Moscow joins Beijing to blame "foreign interference” for protests
by Vladimir Rozanskij

The "walks on the boulevards" continue in Moscow in opposition to the exclusion of opposition candidates in the city’s elections. Next Saturday a rally of 30,000 people is expected. Russia’s Foreign Ministry slams Washington, Western governments and media. Security forces suspect the presence of Islamic State group members. Saint George, Moscow’s symbol, is reinterpreted.

Moscow (AsiaNews) – Protests in Moscow against the exclusion of opposition candidates in city elections, are showing no sign of abating. Protests started on 27 July, culminating in a rally of 50,000 last Saturday. Another meeting is scheduled for next Saturday.

Moscow municipal counsellors Elena Filina, Ilya Azar and Andrey Morev have formally applied for a new "walk on the boulevards", certain of the presence of about 30,000 people. However, the Moscow City authorities have denied their request, alleging that the request was “too late", even though the counsellors have the right to apply up to 5 days before the set date.

Fearing new disorders, the authorities are enforcing tighter measures, this despite the apparent indifference of top leaders. In fact, Moscow Mayor Sergey Sobyanin has said that "the protests have no real political value", whilst President Vladimir Putin is currently riding a motorbike along the roads of annexed Crimea.

Yet, Russian authorities are promoting the idea that ​​"foreign interference" is behind the protests, trying to draw parallel with what is happing in Hong Kong.

In view of this, Russian Foreign Minister spokeswoman Maria Zakharova said that Russia has invited China to work together to find evidence of such interference in both countries.

"We see the trade war and Washington’s aggressive economic and financial attitude against Beijing,” she said, adding that Western governments "simply do not like the rapprochement between Russia and China and the enormous progress in the economic and military fields".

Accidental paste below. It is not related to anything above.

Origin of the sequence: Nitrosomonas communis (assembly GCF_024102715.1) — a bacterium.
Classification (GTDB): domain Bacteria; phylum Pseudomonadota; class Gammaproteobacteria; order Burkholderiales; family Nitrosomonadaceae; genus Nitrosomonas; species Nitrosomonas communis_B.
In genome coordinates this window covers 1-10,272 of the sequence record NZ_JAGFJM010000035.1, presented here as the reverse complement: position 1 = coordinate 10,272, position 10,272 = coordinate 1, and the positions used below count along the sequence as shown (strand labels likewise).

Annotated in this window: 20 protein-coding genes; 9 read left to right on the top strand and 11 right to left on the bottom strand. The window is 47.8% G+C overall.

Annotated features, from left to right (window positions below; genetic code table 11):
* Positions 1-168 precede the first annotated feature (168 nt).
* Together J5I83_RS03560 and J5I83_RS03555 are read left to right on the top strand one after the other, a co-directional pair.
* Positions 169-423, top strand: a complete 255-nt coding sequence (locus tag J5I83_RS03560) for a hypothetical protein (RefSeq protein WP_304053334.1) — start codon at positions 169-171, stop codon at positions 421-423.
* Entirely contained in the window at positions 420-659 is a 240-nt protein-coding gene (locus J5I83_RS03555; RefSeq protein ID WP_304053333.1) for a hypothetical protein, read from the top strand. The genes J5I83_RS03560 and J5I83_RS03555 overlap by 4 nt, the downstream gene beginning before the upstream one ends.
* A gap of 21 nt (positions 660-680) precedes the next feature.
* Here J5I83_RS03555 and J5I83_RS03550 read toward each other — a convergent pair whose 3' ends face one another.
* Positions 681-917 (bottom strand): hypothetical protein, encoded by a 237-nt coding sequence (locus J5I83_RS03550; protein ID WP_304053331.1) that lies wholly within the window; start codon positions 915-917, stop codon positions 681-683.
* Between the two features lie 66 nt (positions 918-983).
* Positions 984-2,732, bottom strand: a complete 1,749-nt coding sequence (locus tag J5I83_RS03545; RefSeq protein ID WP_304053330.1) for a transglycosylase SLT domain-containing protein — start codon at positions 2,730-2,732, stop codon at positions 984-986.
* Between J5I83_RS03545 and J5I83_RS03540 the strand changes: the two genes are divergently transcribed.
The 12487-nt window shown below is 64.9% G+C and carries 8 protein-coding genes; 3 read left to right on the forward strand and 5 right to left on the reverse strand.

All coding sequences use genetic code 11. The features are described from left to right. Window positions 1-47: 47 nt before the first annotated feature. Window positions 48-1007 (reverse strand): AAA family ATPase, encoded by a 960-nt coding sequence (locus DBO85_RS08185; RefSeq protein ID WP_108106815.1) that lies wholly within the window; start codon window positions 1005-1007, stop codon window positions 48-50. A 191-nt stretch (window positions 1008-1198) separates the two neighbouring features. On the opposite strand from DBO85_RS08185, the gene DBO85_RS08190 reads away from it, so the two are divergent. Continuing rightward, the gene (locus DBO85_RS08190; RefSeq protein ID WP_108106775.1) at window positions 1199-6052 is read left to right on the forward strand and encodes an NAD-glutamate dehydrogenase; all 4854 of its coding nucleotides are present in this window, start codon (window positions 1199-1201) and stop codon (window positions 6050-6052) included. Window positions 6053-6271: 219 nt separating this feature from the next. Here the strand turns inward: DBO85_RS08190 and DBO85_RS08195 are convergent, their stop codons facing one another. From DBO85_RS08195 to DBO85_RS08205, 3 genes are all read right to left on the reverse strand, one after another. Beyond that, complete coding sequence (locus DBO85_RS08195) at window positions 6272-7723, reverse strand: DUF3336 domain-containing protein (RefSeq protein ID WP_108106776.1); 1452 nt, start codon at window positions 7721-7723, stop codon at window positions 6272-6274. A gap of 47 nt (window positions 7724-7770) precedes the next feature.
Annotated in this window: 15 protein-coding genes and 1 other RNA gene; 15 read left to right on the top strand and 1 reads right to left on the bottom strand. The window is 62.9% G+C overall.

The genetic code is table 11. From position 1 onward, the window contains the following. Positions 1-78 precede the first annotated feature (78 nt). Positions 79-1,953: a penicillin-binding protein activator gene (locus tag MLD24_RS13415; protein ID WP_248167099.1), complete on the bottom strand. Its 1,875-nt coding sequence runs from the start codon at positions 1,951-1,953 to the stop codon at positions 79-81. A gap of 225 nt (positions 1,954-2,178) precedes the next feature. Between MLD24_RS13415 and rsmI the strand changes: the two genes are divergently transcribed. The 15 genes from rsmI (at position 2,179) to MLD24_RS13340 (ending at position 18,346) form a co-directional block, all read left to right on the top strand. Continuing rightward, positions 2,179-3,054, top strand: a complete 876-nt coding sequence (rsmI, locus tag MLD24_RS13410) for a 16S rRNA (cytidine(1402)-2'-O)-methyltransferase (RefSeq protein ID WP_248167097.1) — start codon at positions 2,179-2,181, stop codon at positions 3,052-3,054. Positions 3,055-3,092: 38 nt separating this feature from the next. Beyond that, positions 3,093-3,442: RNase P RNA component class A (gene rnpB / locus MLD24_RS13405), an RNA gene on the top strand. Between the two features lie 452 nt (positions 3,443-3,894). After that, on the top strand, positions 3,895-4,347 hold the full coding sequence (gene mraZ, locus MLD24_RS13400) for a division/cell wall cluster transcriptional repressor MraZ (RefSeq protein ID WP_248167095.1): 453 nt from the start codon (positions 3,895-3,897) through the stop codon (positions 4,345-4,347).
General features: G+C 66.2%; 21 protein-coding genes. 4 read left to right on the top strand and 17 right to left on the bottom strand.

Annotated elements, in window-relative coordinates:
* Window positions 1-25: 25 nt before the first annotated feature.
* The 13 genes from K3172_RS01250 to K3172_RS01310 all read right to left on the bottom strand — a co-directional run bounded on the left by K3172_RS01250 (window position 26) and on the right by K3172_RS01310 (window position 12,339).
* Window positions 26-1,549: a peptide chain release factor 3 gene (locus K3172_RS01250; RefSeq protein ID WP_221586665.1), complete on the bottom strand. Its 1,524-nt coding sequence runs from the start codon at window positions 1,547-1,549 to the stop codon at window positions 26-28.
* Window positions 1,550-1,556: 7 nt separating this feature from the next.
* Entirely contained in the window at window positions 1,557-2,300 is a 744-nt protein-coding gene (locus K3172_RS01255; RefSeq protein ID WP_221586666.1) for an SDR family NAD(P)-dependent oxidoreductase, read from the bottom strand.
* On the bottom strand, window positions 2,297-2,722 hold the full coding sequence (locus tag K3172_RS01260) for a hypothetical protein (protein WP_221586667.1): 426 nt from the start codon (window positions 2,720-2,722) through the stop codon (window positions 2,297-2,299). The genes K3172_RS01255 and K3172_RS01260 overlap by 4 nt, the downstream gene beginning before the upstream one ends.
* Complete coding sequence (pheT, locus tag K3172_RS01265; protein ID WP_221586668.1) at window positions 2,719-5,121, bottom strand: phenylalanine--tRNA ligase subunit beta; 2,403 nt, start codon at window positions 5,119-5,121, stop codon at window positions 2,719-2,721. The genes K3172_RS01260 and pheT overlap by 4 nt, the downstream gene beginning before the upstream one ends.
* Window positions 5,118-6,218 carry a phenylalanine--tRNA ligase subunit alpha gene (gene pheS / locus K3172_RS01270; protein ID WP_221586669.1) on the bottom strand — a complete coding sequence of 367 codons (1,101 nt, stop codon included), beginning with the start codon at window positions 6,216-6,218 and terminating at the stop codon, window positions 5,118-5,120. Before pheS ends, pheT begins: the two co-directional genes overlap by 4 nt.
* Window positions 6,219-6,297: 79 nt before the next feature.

Recently, the Russian Foreign Ministry summoned US embassy officials in Moscow, because of a tweet about the Moscow protests.

Similar claims have been made against German broadcaster Deutsche Welle, which reported the phrase in Russian ‘Moscow, take to the streets!’ in connection with a rally on 27 July.

Russian security forces have also raised the possibility that the Islamic State group might be involved in order to attract recruits, especially among students and young Russian protesters.

Alexander Bortnikov, director of Russia’s main security service, the Federal Security Service (FSB), expressed such concerns at a meeting of the anti-terrorism committee.

Citing him, Ria-Novosti reports that "emissaries of international terrorist organisations are trying to recruit foreign students studying in Russian universities, and migrants living on the territory of the Russian Federation." For Bortnikov, this concern justifies restrictive measures against public protests.

Meanwhile, protesters have started to look negatively at the symbol of the City of Moscow, Saint George piercing a dragon, as a member of the police suppressing protest by the "lower classes" of the population.